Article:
These reminiscences must have been bubbling just below the surface of my normally placid mind during our weekend pilgrimage to Chez Eli. As we were casting about for something to do Sunday afternoon, a Collective Light Bulb of Ratiocination lit up above our gathered heads.

“Let’s go to Silver Springs!”

Silver Springs

Silver Springs, indeed. How could we not go? Located a relative stone’s throw from Ocala, which in turn is the Wide Spot in the Road nearest to Eli’s Florida home-away-from-home, Silver Springs is a venerable Sunshine State Tourist Trap Attraction. It sits on the site of an enormous fresh water spring, one that gushes millions of gallons of fresh, clear water a day, water that has traveled hundreds of miles through the limestone aquifers of Georgia and northern Florida. It is a riparian nature preserve, home of the famed Silver Springs glass-bottomed boats.

The Seminole Indian village that used to sit here is, alas, now defunct. At the very least, I observed no Casino Tracks during our visit. But there was plenty of other stuff to see. Alligators! Crocodiles! Snakes!

Gator Jimbo

Silver Springs houses a collection of monster reptiles that would make a certain Rest Stop Proprietor crap a blood clot in fear. One of these bad boys, an American crocodile fully thirteen feet in length, looked to be an inert block of granite, carven with reptilian Scale-Runes.

Huge-Ass Croc 1
This little feller is 13 feet long, the biggest American croc in captivity.

But then, he moved. He opened his mouth in a Honkin’ Big Smile. Check out that gaping maw. It’s the last thing your poodle - or you, for that matter - would see before Mr. Antediluvian Jones goes into his spasmodic Death-Roll, dragging you under to put up in his little mud-cupboard, there to...soften up a wee bit before becoming the Main Course. I took these pictures standing less than three feet away, protected only by a plexiglas shield over which I reached with the camera.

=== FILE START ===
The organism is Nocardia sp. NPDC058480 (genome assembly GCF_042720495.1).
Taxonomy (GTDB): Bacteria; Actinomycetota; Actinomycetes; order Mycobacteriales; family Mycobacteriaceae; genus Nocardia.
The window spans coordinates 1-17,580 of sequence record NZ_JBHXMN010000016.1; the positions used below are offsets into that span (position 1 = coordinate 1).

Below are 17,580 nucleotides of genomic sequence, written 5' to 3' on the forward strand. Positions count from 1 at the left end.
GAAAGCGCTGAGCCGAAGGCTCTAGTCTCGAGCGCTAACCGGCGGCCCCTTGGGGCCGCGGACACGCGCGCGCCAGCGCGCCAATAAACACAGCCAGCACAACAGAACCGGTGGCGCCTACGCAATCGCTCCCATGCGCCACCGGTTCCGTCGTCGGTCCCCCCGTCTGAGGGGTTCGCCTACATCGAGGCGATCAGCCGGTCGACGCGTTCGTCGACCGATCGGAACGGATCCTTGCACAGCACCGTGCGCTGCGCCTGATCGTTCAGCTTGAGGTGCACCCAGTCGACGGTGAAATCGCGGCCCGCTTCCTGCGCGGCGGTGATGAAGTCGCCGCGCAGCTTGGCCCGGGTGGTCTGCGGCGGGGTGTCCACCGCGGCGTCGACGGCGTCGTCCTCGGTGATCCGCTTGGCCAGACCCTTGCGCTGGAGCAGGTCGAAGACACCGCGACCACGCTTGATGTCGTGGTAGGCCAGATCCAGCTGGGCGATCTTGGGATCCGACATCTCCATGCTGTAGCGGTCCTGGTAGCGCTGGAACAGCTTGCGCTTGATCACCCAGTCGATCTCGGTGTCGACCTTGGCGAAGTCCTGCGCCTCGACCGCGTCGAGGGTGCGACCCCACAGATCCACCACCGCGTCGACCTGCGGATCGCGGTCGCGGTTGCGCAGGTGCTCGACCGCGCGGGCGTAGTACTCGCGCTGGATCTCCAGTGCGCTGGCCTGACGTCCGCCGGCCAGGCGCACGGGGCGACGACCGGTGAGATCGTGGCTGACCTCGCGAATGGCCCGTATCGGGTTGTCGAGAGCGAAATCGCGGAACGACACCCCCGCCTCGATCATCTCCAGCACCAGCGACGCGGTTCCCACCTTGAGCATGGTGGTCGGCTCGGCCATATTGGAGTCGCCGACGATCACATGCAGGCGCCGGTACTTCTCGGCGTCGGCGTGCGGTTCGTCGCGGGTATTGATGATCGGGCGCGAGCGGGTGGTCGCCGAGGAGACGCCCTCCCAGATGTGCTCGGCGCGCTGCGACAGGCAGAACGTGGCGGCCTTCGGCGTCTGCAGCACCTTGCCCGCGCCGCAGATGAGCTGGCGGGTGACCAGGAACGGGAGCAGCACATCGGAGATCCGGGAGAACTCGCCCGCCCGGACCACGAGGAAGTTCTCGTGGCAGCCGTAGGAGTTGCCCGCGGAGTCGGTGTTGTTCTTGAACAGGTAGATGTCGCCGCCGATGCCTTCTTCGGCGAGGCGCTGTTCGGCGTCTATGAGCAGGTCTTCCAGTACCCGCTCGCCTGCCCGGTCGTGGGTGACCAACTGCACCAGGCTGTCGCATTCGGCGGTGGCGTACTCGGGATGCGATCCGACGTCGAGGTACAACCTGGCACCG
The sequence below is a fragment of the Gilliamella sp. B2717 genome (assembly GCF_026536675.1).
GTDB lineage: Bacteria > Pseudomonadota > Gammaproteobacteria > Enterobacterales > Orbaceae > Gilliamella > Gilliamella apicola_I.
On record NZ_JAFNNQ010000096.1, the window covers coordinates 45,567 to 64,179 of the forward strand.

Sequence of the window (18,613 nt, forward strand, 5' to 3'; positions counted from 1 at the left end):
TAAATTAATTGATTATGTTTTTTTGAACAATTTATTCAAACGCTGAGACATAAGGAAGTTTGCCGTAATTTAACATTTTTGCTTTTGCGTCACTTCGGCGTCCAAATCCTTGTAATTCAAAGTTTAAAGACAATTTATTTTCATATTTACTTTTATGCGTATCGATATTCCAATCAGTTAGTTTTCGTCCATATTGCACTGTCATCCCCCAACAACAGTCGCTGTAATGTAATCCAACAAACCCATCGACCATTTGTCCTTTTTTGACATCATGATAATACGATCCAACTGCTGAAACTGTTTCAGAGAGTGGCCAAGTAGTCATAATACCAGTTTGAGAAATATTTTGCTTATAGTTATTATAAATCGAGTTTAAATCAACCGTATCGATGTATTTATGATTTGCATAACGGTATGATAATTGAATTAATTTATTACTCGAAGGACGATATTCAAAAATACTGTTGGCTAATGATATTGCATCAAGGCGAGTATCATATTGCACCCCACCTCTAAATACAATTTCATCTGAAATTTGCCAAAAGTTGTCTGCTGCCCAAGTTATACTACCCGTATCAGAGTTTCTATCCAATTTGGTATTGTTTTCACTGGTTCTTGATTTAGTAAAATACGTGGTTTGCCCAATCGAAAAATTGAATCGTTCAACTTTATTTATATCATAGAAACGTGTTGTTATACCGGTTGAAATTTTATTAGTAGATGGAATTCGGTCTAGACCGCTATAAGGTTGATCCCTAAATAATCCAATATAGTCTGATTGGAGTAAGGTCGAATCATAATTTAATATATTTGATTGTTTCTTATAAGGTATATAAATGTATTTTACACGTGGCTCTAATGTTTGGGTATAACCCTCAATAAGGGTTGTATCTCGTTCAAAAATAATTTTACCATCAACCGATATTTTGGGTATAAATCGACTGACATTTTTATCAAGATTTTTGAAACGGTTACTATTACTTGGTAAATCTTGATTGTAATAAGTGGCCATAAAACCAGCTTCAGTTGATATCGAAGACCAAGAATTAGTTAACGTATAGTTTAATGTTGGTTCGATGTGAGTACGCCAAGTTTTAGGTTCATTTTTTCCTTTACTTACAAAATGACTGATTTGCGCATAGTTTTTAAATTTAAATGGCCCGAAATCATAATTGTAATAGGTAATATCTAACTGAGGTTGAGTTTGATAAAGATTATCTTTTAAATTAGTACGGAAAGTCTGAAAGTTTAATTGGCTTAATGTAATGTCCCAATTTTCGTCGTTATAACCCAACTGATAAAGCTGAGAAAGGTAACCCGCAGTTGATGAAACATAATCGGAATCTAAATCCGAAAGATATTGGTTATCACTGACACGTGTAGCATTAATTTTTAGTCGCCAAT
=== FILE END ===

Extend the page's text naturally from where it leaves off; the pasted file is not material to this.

Huge-Ass Croc 2
Open wide!

Then he flipped around and scuttled away. Fast. Granitic as he may have appeared, that bastard could make tracks. You do not want one of those things chasing you through the swamp, unless your Mission in Life is to become Crocodile-Shite.

Huge-Ass Croc On the Move
On the move. [Click to embiggen.]

So, yes, we took the Obligatory Glass-Bottomed Boat Ride. And we wandered around for a while, looking at the miscellaneous Flora and Fauna, of which there was a plenitude. But seeing this sign brought everything full circle:

Ross Allen Island

Yes, Ross Allen, his ownself! Long since deceased, and his Reptile Institute along with him, Ross was that selfsame Legendary Snake Wrangler who figured so mightily in the memory banks of both me and Velociman. And he was not forgotten.

For it had been full forty-six years since my father and I had last trod the earth of Silver Springs. We - Eli, the Momma d’Elisson, my brother and I - had been road-tripping our way from North Miami Beach to New York in true Touristy Fashion, and Silver Springs was the first stop on the way. We rode the glass-bottomed boats; we visited the Seminole Indian village.

The next morning, bright and early, we headed over to Ross Allen’s Reptile Institute.

We had a long day of driving ahead of us, and so we wanted to see the snakes and then get the hell out of Dodge. Despite the early hour, Ross Allen opened the place up for us - just us! - and gave us what amounted to a private tour of the facilities. I never forgot it, being all of eight years old at the time.

And now you can see it, too: a one-minute peek at a true American Legend, Ross Allen. And both little Elissons...and their Momma. Glass-bottomed boats, alligators, hog-nosed snakes (with which my brother was not exactly thrilled), and the Old Rattlesnake ’n’ Balloon Trick.

Where else but Florida?


“A loaf of bread, a jug of wine, and thou beside me...and pretty soon, I’ll be fat, drunk, and in trouble.” - Alfred E. Neuman

Tonight was the Sommelier Guild of Atlanta’s March tasting, featuring wines produced from the Malbec grape.

Normally, Denny, the Grouchy Old Wino Cripple, writes these little affairs up, but he was off somewhere doing whatever it is that SRF­’s® do. Perhaps he is still recovering from his trip out to Texas to help Dash and Christina celebrate their official housewarming. Regardless, he was not present for a fine evening of Tasty, Winy it is up to me to provide the proper documentation.

What was on the menu this evening? Inquiring minds want to know...

Speaker’s Wine:
Zolo Torrontes 2006 (Argentina)

Flight #1:
Château Famaey 2002 (Cahors, France)
Sawbuck 2004 (California)
Bleasdale 2002 (Australia)
Bellevue “Tumara” 2002 (South Africa)

Accompanied by: Large duck salad with mixed greens, citrus dressing topped with duck confit

Flight #2:
Valdivieso Single Vineyard Reserva 2005 (Argentina)
Terrazas de los Andes Reserva 2004 (Argentina)
Norton Reserva 2004 (Argentina)
Catena 2004 (Argentina)

Accompanied by: Pork tenderloin medallions with fig demiglaze, potato gratin

Flight #3:
Maryhill Reserve 2002 (Washington State)
Nieto Senetiner “Cadus” 2002 (Argentina)
Viu Manent “Viu 1” 2004 (Chile)
Tikal “Amorio” 2005 (Argentina)